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The presliced file is optimised.
You will not achieve the same results without “manually” tweaking the print settings.

It’s easy to use the settings comparison tool in Studio to see what they changed in the project for the presliced file. It’s not cheating, just optimizing. I’ll also comment that due to later firmware changes, the presliced file may not print as well as it did earlier.

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Would you mind illustrating that with screengrabs? I’m struggling to picture what you mean.

Download the presliced projects from Bambu Lab printer internally sliced files | Bambu Lab Wiki , extract the Benchy project and open it. Save user copies of the modified filament and print presets. I first note this (didn’t see this when I last did this comparison):

Screenshot 2024-01-28 111610

Then you can do this:
Screenshot 2024-01-28 111709

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Thank you sir. I’ve never used that feature before in that way. In fact, up until now, I couldn’t find a use-case for that feature. This is quite helpful. :clap:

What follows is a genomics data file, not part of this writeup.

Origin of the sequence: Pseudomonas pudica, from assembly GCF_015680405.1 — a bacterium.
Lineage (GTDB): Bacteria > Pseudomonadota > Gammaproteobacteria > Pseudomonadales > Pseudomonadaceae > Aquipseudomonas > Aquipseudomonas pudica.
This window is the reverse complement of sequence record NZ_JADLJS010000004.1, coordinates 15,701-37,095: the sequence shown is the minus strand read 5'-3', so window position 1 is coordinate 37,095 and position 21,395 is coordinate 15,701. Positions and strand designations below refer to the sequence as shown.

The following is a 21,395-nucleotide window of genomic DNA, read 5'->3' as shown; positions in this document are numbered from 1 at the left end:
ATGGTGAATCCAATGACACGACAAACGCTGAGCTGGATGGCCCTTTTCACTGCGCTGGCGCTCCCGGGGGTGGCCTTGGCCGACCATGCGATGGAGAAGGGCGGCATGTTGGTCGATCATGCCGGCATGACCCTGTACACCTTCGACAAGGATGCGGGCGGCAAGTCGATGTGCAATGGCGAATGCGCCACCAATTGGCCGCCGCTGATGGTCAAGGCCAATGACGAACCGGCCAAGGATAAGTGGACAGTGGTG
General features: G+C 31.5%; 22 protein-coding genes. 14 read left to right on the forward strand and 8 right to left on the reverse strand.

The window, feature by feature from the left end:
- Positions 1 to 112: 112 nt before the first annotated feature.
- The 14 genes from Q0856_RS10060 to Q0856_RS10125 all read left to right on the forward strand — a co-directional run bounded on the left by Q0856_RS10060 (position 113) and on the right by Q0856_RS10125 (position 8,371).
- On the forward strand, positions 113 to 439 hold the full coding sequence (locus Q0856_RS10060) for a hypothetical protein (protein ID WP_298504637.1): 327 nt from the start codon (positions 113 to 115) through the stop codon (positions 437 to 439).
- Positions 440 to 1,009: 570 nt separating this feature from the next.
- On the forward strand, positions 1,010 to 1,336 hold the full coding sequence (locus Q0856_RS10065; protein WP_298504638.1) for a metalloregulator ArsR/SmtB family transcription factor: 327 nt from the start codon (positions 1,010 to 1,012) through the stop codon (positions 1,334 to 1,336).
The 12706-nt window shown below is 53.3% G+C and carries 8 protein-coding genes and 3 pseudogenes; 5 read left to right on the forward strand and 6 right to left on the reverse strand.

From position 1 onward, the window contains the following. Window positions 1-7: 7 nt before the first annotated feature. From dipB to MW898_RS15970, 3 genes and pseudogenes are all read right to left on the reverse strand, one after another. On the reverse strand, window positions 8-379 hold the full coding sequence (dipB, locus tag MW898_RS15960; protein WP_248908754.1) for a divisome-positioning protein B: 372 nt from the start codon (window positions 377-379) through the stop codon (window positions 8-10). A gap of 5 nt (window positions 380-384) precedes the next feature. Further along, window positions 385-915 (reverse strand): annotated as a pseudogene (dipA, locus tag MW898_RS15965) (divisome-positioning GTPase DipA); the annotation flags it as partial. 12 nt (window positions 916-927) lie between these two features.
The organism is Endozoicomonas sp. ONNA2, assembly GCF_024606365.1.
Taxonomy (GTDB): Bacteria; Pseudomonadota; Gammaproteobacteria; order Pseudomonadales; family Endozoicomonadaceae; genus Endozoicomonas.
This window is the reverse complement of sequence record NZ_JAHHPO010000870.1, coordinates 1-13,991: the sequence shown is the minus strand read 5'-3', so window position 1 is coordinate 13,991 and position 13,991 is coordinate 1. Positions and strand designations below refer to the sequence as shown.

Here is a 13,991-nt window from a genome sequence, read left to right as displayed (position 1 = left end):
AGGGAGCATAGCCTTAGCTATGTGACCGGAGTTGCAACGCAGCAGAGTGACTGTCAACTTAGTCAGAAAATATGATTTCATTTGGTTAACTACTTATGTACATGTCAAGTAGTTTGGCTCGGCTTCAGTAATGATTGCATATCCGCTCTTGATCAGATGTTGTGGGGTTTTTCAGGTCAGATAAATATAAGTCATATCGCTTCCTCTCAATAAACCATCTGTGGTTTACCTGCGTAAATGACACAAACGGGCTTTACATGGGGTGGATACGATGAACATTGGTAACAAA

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I just tried it. I loaded the “pre-sliced” project, transferred all the settings to a new project (since the pre-sliced one doesn’t include the STL), added the Benchy STL, sliced and printed. The actual time printing was 18 minutes 22 seconds. There was another 4:30 of preparation.

Not the best Benchy I have ever seen, but not bad as an amusing demonstration.

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Then again, it could look like this:


New world record: Modded 3D printer completes ‘Speed Benchy’ model in just 2 minutes! | Tom’s Hardware (tomshardware.com)

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I dug into the pre-sliced project for the settings, and found convenient summaries of which settings were changed from defaults:

“different_settings_to_system”: [
“bridge_speed;default_acceleration;detect_narrow_internal_solid_infill;detect_overhang_wall;gap_infill_speed;infill_combination;initial_layer_acceleration;initial_layer_infill_speed;initial_layer_print_height;initial_layer_speed;inner_wall_line_width;inner_wall_speed;internal_solid_infill_line_width;internal_solid_infill_speed;layer_height;line_width;outer_wall_line_width;outer_wall_speed;sparse_infill_line_width;sparse_infill_pattern;sparse_infill_speed;top_shell_layers;top_surface_line_width;top_surface_speed;travel_speed”,
“filament_max_volumetric_speed;filament_z_hop;slow_down_for_layer_cooling”,